Britain could be banned from changing its clocks in autumn post Brexit

Britain could be forced to end daylight saving time by the European Union after Brexit, a Lords committee has warned.

The European Commission is planning to end the changing of the clocks a month after Brexit in April 2019, during the transition period.

-New EU rules could ban the UK from changing clocks in the autumn and spring

-Brussels is planning to end the practice of ‘daylight saving’ across the EU

-Would mean EU countries choosing to adopt permanent summer or winter time

-It is not due to come in until after Britain has left the EU next year

New EU rules could ban the UK from changing its clocks in the autumn and spring, a report warns today.

Brussels is planning to end the practice of ‘daylight saving’ across the EU following claims that it is unpopular.

Britain could be banned from changing its clocks in autumn post Brexit

The move would mean EU countries having to choose to adopt permanent summer or winter time, leaving Belfast potentially having to decide whether to align itself with clocks in the Republic or the rest of the UK, peers warned.

However, the Lords EU internal market committee has now brought the proposals back into the limelight as it suggested the UK may have to ditch changing the clocks due to Brexit.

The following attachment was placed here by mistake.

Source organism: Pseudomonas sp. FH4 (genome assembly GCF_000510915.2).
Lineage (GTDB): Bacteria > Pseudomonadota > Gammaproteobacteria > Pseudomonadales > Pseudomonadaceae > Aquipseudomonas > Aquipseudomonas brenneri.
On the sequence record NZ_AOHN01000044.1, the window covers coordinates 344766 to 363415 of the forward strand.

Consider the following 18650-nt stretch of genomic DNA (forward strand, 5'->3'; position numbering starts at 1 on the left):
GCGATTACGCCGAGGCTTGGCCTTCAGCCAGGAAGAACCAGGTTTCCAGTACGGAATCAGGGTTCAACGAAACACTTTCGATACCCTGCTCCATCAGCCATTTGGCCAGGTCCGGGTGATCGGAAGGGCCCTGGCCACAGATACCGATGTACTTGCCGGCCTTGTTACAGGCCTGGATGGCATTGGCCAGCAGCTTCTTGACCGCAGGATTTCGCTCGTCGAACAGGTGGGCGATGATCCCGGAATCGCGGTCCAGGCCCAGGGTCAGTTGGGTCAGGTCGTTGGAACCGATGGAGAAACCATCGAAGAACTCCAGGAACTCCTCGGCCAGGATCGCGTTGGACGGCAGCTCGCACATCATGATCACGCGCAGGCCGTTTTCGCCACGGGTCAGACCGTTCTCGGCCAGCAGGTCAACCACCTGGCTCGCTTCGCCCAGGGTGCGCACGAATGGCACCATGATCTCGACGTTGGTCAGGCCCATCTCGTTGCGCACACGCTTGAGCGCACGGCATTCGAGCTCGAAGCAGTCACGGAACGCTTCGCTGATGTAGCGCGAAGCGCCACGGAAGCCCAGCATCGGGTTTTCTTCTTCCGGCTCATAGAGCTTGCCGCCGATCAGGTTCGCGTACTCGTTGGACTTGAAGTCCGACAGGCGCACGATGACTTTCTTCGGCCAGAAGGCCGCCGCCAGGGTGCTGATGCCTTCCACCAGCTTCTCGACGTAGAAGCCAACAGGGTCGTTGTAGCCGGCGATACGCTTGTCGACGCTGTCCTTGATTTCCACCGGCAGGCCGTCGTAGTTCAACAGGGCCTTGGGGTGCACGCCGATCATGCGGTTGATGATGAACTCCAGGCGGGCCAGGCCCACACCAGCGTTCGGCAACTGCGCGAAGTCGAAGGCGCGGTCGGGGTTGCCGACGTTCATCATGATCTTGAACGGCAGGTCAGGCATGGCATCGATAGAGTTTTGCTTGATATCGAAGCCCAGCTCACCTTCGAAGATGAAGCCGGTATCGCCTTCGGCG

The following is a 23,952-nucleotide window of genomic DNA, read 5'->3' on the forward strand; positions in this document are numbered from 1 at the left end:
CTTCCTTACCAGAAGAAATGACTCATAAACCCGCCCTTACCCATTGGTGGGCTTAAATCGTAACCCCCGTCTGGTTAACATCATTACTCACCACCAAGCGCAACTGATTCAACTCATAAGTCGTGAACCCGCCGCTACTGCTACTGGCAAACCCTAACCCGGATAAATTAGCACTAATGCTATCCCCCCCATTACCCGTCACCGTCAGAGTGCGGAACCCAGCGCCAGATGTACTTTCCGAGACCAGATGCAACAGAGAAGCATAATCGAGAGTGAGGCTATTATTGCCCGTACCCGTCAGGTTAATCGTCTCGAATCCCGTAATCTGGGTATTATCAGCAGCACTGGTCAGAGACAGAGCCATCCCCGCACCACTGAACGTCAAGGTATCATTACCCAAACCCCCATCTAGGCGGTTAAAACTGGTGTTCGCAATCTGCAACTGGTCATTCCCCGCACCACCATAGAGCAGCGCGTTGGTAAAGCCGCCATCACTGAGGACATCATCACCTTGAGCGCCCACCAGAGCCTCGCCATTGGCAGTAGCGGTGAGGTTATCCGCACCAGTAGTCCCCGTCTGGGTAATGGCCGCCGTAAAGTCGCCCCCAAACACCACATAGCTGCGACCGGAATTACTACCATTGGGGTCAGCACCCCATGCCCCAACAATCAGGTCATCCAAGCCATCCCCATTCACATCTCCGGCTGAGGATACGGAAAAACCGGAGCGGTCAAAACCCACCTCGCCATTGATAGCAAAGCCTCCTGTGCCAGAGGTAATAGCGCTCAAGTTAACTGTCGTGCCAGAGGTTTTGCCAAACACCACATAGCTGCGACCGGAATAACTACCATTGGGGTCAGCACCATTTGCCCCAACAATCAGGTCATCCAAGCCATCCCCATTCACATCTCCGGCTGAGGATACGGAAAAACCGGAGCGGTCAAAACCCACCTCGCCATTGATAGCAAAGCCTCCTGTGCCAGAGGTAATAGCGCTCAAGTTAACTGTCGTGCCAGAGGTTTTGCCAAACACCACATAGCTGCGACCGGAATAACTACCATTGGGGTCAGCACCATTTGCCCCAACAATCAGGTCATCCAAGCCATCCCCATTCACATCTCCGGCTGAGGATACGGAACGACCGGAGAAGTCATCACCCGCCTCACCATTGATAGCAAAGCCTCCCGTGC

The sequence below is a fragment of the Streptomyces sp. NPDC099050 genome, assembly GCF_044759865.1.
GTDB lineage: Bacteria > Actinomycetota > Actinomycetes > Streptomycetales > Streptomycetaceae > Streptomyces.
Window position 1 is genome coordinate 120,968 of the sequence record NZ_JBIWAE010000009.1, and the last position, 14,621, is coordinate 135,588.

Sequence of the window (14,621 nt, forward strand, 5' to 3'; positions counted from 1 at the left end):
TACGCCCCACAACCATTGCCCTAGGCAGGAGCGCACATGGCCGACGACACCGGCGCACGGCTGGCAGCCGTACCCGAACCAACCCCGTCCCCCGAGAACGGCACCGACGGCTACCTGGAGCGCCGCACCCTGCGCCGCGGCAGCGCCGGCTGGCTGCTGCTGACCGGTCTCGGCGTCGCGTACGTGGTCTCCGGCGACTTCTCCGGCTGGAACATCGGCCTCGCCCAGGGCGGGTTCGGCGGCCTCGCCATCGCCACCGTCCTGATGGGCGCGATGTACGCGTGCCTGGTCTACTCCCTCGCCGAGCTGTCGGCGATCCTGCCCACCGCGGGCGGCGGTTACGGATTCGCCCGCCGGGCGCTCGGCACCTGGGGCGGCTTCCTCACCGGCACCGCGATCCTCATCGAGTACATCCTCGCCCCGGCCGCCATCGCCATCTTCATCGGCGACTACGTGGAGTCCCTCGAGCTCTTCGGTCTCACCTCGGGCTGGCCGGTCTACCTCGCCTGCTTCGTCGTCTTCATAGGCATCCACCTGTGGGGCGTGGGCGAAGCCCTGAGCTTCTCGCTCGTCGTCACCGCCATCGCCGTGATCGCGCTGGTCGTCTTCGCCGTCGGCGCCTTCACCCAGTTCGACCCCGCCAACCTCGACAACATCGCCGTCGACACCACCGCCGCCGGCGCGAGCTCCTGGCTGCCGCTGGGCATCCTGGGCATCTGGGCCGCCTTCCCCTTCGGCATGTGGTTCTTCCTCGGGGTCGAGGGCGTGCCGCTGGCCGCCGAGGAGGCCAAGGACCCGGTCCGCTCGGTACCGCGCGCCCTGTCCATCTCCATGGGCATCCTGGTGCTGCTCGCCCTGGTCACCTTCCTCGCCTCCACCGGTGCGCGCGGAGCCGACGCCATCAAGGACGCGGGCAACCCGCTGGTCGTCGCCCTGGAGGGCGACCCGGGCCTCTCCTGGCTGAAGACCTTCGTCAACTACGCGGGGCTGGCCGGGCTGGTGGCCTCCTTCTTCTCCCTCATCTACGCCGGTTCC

Speaking out against the proposals in a critical report, the committee suggested the European Commission gave “inadequate consideration of how the role of summertime arrangements varies between member states”.

The geographical position of the UK means the benefits and drawbacks of a permanent summer-time or permanent winter-time differ between its northern and southern regions, it said.

The committee also warned that the European Commission had given “inadequate evaluation of alternative options”, such as allowing member states to make their own decision.

“Increased questioning” of the current summertime arrangements is cited as a reason for action by the European Commission, something the Lords committee disputed.

“We do not accept that there is substantial evidence of this,” the report states.

“The 4.6 million respondents to the Commission’s consultation exercise represented less than 1% of all EU citizens, and response rates varied drastically between member states.

“This is evident in the fact that 84.6% of replies came from only three Member States, including 70% from Germany.”

It concluded: “We recommend that the House of Lords should issue the reasoned opinion concluding that the European Commission’s proposal does not comply with the principle of subsidiarity.”

Chair of the EU internal market sub-committee Lord Whitty, said: “The European Commission’s proposal to end seasonal time changes goes beyond its remit and is not in compliance with the principle of subsidiarity.

“We are therefore recommending that the House of Lords issues a reasoned opinion. The report will be debated on Wednesday.”

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